Automakers, facing an uncertain future, have fallen in love with the past.
Vehicle after vehicle at the 1999 North American International Auto Show had something delightfully familiar about it.
As a Detroit snowstorm seemed to bring down the curtain on the first automotive century, the industry put on a dream world reunion of old moments cloaked in glittering 21st-century techno-garb.
The air of fantasy continued through Friday, Jan. 8, when President Clinton toured the show. Although facing an impeachment trial in Washington, D.C., he found time to admire the auto industry's toys.
What he saw could be titled: What has the New Beetle wrought?
The show was littered with bits and pieces of bumpers and front grilles harking back to the glory days of carmaking.
The Cadillac Evoq grille dared to speak of the Roaring Twenties. The Ram-based Dodge Power Wagon pickup, with its brutish front end, hollered like a 5-year-old kid in a pile of sand, circa 1955.
A Ford Thunderbird reclaimed everything it had originally promised in the 1950s and then squandered. A rear porthole window. A V-8 Jaguar engine.
'Look at the T-bird,' enthused competitor Joe Eberhardt, vice president of marketing for Mercedes-Benz of North America Inc. 'I don't know whether it's retro or whether it's new. It's just cool.'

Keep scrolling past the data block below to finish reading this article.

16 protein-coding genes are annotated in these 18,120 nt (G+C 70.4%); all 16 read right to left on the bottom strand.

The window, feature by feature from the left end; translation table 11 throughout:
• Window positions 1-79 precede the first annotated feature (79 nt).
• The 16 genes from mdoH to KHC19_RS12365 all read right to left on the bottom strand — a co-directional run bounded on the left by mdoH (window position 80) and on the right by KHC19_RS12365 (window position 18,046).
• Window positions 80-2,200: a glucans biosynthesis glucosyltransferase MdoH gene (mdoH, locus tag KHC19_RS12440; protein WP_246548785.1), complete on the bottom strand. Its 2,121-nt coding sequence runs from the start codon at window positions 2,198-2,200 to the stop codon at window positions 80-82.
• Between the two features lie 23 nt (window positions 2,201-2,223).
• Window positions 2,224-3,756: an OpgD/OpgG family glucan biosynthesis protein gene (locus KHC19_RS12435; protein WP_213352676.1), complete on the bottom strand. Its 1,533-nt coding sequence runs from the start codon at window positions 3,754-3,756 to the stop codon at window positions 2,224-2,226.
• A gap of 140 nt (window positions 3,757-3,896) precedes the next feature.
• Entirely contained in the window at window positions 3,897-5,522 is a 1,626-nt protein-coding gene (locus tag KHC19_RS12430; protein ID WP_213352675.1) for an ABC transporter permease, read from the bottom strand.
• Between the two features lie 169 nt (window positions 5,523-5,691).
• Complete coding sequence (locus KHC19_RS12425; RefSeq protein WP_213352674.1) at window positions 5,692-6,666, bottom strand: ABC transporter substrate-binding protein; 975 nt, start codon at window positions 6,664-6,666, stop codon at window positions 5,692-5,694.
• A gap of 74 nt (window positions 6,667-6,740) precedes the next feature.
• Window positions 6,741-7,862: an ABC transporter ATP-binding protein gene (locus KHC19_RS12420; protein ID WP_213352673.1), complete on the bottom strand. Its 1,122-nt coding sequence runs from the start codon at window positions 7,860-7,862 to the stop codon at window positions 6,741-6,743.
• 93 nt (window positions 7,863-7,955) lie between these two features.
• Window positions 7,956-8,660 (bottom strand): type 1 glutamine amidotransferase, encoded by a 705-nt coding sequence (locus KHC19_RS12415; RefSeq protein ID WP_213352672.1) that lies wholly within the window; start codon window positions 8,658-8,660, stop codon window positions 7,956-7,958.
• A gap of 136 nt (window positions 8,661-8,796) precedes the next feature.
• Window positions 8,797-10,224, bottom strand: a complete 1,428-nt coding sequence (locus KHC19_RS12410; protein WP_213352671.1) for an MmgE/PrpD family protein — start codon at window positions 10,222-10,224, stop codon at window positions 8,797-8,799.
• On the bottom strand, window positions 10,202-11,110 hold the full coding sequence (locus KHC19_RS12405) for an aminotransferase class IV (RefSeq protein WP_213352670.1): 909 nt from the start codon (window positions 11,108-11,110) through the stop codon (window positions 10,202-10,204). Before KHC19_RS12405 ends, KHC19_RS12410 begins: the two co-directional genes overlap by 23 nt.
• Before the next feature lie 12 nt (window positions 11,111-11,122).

In addition to Ford's T-bird, DaimlerChrysler AG is calling up the ghost of Steve McQueen with a new power-packed Dodge Charger. And General Motors threw the spotlight onto a new Chevrolet Impala.
Even Nissan Motor Corp., eager to assure America it is alive and kicking, could not resist giving the world back the car it cannot forget - a new concept Z.
'Nostalgia is here to stay,' declared Michael Gialdini, senior manager for Dodge truck marketing plans. 'As designs differentiate themselves, there will be more and more niche demand for the nostalgic vehicles.'
Retro fashion is nothing new. In fact, if anything, the auto industry is unfashionably late getting to the party. Twenty-somethings these days can be found jiving and jitterbugging to blaring late-1940s juke-joint jazz.
Chic young women can be seen dressed in the hip-hugger bellbottoms and stacked platform shoes of the pre-disco 1970s. And their dates wear horn-rimmed glasses and geeky new Gap shirts that young men unanimously rejected around 1966.
Marketing executives and designers taking in the Detroit show wondered aloud about why such frivolity is seeping into automotive metal.
David Cole, director of the University of Michigan's Office
for the Study of Automotive Transportation, explained: 'American companies ran away from the past, and what they're finding out is that was not such a good thing to do.'
J Mays, chief designer for Ford, and one of the architects of the new fashion, suggested that carmakers are reaching out to the past for comfort.
'The late 1990s have been a little bit like 11: 45 p.m. New Year's Eve and everybody's had three glasses of champagne,' Mays said. 'Now we're remembering the good things and forgetting all of the bad things. We are starting to feel a bit pressured about the unknown, and at the same time, our safety blanket is looking back at what is familiar.'